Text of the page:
People power-ups

The closest many of us will ever come to feeling like we’re in the Olympics, is crossing Tower Bridge.  The volume builds as you run down Tooley Street, with an explosion of noise as you turn on to the bridge, people clapping, banging tubes and shouting your name.  If you have an unusual name, they might shout something else, but don’t heckle them.  It’s OK to wave at people and high five the kids.  Spectators – bring hand sanitiser.

Mind your step

Everyone who has run a marathon will tell you to watch out for the drinks bottles on the ground.  But seriously, do, and it starts early.  One of our team slipped on a discarded bottle at mile 16 of the New York Marathon, horribly tearing her hamstring.  Being the tough nut she is, she walked the remainder in agony, doggedly determined to earn that bloomin’ medal!  The gel packets are just as bad and slimey.  They sometimes stick to your trainer, forcing you to remove it whilst hopping ungainly, racers behind accidentally grabbing you in a hug as they crash into you.  

Where’s Wally?

It’s definitely worthwhile knowing where your supporters are going to be so that you can pick them out, quite literally, in a crowd.  Banners, signs, fancy hats, unusual cheers or just really really loud voices are useful.  Especially in the final stretch, when you’ve forgotten your own name.

Salty beards

Some marathon runners sport an attractive salt beard when they finish the race, which always looks good in the photos and can be a surprise to their partners.  Shows you’ve really worked hard!  Replace the electrolytes through gels and energy drinks during the race, and fish and chips afterwards.

You’ve made it!

Once you’ve crossed the line it really is straightforward.  Be gently pushed by the race marshals  towards your photo and bag and start crying with joy.  Have cosy clothes to put on even if it’s not cold, as you will be soon.  Have snacks in your bag too, not just with your family or friends as they might have eaten them.  Really, there should be a big conveyor belt at the end just like the airport, where you are collected by someone, preferably with a wheelchair and a bottle of prosecco in the arm rest cup holder.

Think Dalek

Avoid steps, at all costs.  If you must use them in the days pending the race, try sliding down like a toddler, as long as you have something or someone to pull you up at the end.  Ice baths are also recommended, but may result in weird noises coming from your mouth without your control.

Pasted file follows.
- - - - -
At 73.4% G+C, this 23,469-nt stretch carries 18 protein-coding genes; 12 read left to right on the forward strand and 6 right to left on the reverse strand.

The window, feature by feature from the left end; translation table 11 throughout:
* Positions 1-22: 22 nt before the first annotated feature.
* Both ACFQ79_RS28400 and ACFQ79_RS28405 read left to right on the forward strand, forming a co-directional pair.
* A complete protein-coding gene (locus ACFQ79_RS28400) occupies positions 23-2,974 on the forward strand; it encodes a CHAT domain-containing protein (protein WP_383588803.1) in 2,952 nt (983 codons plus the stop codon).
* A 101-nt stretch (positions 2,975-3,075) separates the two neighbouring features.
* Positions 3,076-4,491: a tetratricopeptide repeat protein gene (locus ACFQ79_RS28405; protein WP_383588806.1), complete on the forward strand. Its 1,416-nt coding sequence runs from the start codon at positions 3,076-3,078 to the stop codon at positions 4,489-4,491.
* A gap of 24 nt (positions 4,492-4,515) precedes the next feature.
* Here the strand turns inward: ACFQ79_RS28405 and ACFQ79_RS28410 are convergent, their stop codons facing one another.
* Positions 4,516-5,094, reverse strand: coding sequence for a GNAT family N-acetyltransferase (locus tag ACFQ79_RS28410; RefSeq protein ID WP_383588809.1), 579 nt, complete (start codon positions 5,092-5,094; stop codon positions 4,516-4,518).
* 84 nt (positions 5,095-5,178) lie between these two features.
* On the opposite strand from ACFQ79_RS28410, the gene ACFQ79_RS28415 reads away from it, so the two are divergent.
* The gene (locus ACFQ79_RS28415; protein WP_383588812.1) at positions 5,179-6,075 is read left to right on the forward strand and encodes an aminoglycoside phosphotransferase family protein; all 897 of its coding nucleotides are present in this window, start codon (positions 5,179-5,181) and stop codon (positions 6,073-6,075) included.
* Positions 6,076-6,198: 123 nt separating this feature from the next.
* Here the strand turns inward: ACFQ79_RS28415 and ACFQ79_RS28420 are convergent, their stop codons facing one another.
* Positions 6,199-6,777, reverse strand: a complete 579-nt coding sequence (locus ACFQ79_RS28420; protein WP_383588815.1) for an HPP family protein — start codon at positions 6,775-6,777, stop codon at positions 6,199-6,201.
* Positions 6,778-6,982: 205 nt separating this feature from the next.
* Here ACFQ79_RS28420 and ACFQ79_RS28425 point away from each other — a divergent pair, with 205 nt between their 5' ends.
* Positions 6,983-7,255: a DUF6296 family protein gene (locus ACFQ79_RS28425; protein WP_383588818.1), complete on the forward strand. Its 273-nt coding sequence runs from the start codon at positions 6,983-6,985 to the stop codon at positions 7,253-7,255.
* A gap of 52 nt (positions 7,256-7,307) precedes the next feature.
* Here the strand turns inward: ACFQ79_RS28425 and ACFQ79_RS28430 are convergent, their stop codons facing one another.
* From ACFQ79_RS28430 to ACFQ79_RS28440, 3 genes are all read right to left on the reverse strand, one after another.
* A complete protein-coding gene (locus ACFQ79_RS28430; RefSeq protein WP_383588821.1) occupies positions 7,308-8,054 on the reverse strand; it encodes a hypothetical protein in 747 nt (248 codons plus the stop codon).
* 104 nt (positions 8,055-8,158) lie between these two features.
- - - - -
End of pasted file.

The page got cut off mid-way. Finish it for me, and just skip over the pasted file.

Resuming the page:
Enjoy it!  

You’ve earned it.  Yes, it will be one of the hardest things you’ve ever done, but also one of the best.  The atmosphere and crowds are amazing and there is such a variety of people running that you’ll be continually inspired.   You might even be on the TV, so remember to smile, practise your crowd wave and of course, wear your Run Reigate finishers t-shirt for all to see.

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Air Ambulance needs you to Run Reigate


Kent, Surrey & Sussex Air Ambulance are celebrating their Silver Jubilee during 2015 and are hoping that you will choose to Run Reigate and raise money to help them continue to save lives into the next quarter century and beyond.

An independent charitable healthcare provider working with the Ambulance Service (not part of the NHS), they are funded almost entirely by voluntary donations.

The service has grown from one helicopter serving Kent only, to two aircraft serving those in need of emergency medical help across Surrey and East & West Sussex, as well as Kent, 24 hours a day.

The team consists of at least one pilot and a minimum of one Specialist Doctor and one Critical Care Paramedic. Once they are at the scene, they provide all the expertise and equipment that you would normally find in an A&E department. Such rapid assessment and treatment is vital in the cases that the crew attends, and goes a long way to enabling positive outcomes in the most traumatic of incidents.

The charity are offering free places to those who can pledge to raise sponsorship of £50 (for the 10K) or £140 (half marathon). Or, if you have your own place, you can still help the Air Ambulance by raising as much as you are able.

All those choosing to raise funds for Kent, Surrey & Sussex Air Ambulance through Run Reigate, will receive a charity running vest, promotional materials and a limited edition 25th Anniversary pin badge.

To find out more, click here or email Lauren Elphick laurene@kssairambulance.org.uk or call a member of the Community Team on 01622 833833.